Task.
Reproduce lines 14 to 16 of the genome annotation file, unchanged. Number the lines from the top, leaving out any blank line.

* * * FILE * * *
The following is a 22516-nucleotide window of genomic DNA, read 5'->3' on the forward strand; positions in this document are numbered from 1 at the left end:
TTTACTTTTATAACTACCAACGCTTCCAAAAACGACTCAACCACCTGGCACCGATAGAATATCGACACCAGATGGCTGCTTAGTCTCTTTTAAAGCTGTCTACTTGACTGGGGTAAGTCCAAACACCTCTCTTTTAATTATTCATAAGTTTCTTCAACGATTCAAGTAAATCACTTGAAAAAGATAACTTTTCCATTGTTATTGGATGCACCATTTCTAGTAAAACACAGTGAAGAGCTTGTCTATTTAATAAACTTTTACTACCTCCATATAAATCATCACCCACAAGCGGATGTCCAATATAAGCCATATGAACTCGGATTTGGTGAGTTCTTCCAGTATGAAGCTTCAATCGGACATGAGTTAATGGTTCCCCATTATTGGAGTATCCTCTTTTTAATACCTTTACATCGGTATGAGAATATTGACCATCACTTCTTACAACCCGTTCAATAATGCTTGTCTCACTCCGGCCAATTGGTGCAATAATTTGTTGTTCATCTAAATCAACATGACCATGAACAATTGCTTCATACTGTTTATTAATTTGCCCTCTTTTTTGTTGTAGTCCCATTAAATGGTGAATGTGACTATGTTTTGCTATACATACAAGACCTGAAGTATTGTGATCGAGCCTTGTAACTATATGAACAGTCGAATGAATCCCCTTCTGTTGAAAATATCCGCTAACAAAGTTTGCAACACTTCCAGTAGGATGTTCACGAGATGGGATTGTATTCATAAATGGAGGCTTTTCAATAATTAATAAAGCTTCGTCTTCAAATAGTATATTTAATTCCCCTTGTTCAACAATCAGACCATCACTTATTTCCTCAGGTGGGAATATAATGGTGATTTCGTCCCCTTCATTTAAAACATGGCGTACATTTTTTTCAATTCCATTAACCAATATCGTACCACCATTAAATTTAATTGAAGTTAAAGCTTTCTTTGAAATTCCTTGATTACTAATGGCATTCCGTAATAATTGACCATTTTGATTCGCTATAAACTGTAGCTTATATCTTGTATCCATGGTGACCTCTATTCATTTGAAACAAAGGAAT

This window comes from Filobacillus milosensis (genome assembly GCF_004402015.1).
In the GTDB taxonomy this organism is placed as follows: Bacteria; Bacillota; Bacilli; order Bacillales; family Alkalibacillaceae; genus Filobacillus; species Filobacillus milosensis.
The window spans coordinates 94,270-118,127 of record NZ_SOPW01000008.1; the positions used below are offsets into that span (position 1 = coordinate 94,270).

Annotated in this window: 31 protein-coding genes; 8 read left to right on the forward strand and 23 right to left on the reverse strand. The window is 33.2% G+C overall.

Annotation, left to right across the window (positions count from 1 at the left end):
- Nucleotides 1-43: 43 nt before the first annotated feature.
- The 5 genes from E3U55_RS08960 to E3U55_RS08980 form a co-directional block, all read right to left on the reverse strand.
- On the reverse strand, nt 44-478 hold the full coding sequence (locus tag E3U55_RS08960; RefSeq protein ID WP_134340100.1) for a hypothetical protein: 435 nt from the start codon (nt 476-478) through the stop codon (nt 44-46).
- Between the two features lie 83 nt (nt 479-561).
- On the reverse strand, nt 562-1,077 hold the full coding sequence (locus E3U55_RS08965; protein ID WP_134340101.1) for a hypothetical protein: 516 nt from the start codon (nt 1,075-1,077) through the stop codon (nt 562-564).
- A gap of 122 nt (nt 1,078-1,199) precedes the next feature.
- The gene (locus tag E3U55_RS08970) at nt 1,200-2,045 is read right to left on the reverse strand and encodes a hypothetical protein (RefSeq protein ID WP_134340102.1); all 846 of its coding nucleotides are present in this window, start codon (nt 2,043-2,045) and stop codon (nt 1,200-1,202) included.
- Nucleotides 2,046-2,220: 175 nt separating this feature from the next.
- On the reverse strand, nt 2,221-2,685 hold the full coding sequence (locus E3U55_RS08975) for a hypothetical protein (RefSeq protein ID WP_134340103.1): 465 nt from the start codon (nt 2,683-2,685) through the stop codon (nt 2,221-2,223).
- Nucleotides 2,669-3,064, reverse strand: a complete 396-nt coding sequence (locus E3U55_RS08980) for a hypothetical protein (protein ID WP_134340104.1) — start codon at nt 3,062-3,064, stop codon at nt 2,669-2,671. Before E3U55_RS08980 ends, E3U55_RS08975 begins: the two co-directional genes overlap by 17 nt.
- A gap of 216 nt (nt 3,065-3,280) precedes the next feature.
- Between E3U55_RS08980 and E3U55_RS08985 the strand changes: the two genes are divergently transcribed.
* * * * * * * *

- The gene (locus tag E3U55_RS08970) at nt 1,200-2,045 is read right to left on the reverse strand and encodes a hypothetical protein (RefSeq protein ID WP_134340102.1); all 846 of its coding nucleotides are present in this window, start codon (nt 2,043-2,045) and stop codon (nt 1,200-1,202) included.
- Nucleotides 2,046-2,220: 175 nt separating this feature from the next.
- On the reverse strand, nt 2,221-2,685 hold the full coding sequence (locus E3U55_RS08975) for a hypothetical protein (RefSeq protein ID WP_134340103.1): 465 nt from the start codon (nt 2,683-2,685) through the stop codon (nt 2,221-2,223).